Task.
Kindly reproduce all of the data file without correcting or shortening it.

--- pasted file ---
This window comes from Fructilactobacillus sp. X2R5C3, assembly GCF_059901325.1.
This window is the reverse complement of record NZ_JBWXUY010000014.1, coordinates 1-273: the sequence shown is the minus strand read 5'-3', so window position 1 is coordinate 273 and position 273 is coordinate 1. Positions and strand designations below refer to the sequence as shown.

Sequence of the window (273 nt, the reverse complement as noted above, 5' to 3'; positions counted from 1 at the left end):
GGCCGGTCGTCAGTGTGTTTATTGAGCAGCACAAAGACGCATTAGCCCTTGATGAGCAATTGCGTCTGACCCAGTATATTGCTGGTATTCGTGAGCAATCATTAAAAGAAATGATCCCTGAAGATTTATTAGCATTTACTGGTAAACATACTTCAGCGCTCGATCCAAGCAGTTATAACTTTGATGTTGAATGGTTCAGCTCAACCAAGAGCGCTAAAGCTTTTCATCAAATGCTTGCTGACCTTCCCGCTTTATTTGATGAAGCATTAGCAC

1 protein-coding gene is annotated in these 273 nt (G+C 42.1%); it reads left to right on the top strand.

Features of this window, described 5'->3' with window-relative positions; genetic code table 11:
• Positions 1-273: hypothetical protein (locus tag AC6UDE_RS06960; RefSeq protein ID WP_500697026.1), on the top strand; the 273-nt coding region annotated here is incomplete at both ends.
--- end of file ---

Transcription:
This window comes from Fructilactobacillus sp. X2R5C3, assembly GCF_059901325.1.
This window is the reverse complement of record NZ_JBWXUY010000014.1, coordinates 1-273: the sequence shown is the minus strand read 5'-3', so window position 1 is coordinate 273 and position 273 is coordinate 1. Positions and strand designations below refer to the sequence as shown.

Sequence of the window (273 nt, the reverse complement as noted above, 5' to 3'; positions counted from 1 at the left end):
GGCCGGTCGTCAGTGTGTTTATTGAGCAGCACAAAGACGCATTAGCCCTTGATGAGCAATTGCGTCTGACCCAGTATATTGCTGGTATTCGTGAGCAATCATTAAAAGAAATGATCCCTGAAGATTTATTAGCATTTACTGGTAAACATACTTCAGCGCTCGATCCAAGCAGTTATAACTTTGATGTTGAATGGTTCAGCTCAACCAAGAGCGCTAAAGCTTTTCATCAAATGCTTGCTGACCTTCCCGCTTTATTTGATGAAGCATTAGCAC

1 protein-coding gene is annotated in these 273 nt (G+C 42.1%); it reads left to right on the top strand.

Features of this window, described 5'->3' with window-relative positions; genetic code table 11:
• Positions 1-273: hypothetical protein (locus tag AC6UDE_RS06960; RefSeq protein ID WP_500697026.1), on the top strand; the 273-nt coding region annotated here is incomplete at both ends.